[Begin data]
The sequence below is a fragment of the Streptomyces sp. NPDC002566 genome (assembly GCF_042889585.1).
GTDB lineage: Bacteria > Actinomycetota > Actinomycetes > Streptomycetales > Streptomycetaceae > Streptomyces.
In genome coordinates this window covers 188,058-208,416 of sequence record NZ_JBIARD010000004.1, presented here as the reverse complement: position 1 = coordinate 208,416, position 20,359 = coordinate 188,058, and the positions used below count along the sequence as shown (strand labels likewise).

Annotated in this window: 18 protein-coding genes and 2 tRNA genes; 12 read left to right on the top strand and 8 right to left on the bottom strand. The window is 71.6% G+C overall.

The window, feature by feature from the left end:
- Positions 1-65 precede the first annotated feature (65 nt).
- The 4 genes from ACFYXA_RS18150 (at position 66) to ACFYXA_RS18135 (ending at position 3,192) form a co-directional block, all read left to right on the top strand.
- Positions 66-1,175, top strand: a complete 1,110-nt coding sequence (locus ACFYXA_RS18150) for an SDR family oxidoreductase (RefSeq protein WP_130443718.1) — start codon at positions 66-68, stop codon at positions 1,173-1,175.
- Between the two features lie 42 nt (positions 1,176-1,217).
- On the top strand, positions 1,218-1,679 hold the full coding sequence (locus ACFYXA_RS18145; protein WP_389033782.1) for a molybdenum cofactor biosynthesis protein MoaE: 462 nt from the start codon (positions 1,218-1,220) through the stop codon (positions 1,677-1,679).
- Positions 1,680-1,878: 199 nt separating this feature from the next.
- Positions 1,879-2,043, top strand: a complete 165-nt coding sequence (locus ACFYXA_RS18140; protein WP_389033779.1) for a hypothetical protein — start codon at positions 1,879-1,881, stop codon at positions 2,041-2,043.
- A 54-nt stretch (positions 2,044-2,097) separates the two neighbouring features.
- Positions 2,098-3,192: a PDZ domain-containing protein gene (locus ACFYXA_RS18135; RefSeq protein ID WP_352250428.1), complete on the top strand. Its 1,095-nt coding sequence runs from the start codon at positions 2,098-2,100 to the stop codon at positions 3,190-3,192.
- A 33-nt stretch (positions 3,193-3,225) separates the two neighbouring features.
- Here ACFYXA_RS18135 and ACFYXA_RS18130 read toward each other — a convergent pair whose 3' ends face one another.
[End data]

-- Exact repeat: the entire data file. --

The sequence below is a fragment of the Streptomyces sp. NPDC002566 genome (assembly GCF_042889585.1).
GTDB lineage: Bacteria > Actinomycetota > Actinomycetes > Streptomycetales > Streptomycetaceae > Streptomyces.
In genome coordinates this window covers 188,058-208,416 of sequence record NZ_JBIARD010000004.1, presented here as the reverse complement: position 1 = coordinate 208,416, position 20,359 = coordinate 188,058, and the positions used below count along the sequence as shown (strand labels likewise).

Annotated in this window: 18 protein-coding genes and 2 tRNA genes; 12 read left to right on the top strand and 8 right to left on the bottom strand. The window is 71.6% G+C overall.

The window, feature by feature from the left end:
- Positions 1-65 precede the first annotated feature (65 nt).
- The 4 genes from ACFYXA_RS18150 (at position 66) to ACFYXA_RS18135 (ending at position 3,192) form a co-directional block, all read left to right on the top strand.
- Positions 66-1,175, top strand: a complete 1,110-nt coding sequence (locus ACFYXA_RS18150) for an SDR family oxidoreductase (RefSeq protein WP_130443718.1) — start codon at positions 66-68, stop codon at positions 1,173-1,175.
- Between the two features lie 42 nt (positions 1,176-1,217).
- On the top strand, positions 1,218-1,679 hold the full coding sequence (locus ACFYXA_RS18145; protein WP_389033782.1) for a molybdenum cofactor biosynthesis protein MoaE: 462 nt from the start codon (positions 1,218-1,220) through the stop codon (positions 1,677-1,679).
- Positions 1,680-1,878: 199 nt separating this feature from the next.
- Positions 1,879-2,043, top strand: a complete 165-nt coding sequence (locus ACFYXA_RS18140; protein WP_389033779.1) for a hypothetical protein — start codon at positions 1,879-1,881, stop codon at positions 2,041-2,043.
- A 54-nt stretch (positions 2,044-2,097) separates the two neighbouring features.
- Positions 2,098-3,192: a PDZ domain-containing protein gene (locus ACFYXA_RS18135; RefSeq protein ID WP_352250428.1), complete on the top strand. Its 1,095-nt coding sequence runs from the start codon at positions 2,098-2,100 to the stop codon at positions 3,190-3,192.
- A 33-nt stretch (positions 3,193-3,225) separates the two neighbouring features.
- Here ACFYXA_RS18135 and ACFYXA_RS18130 read toward each other — a convergent pair whose 3' ends face one another.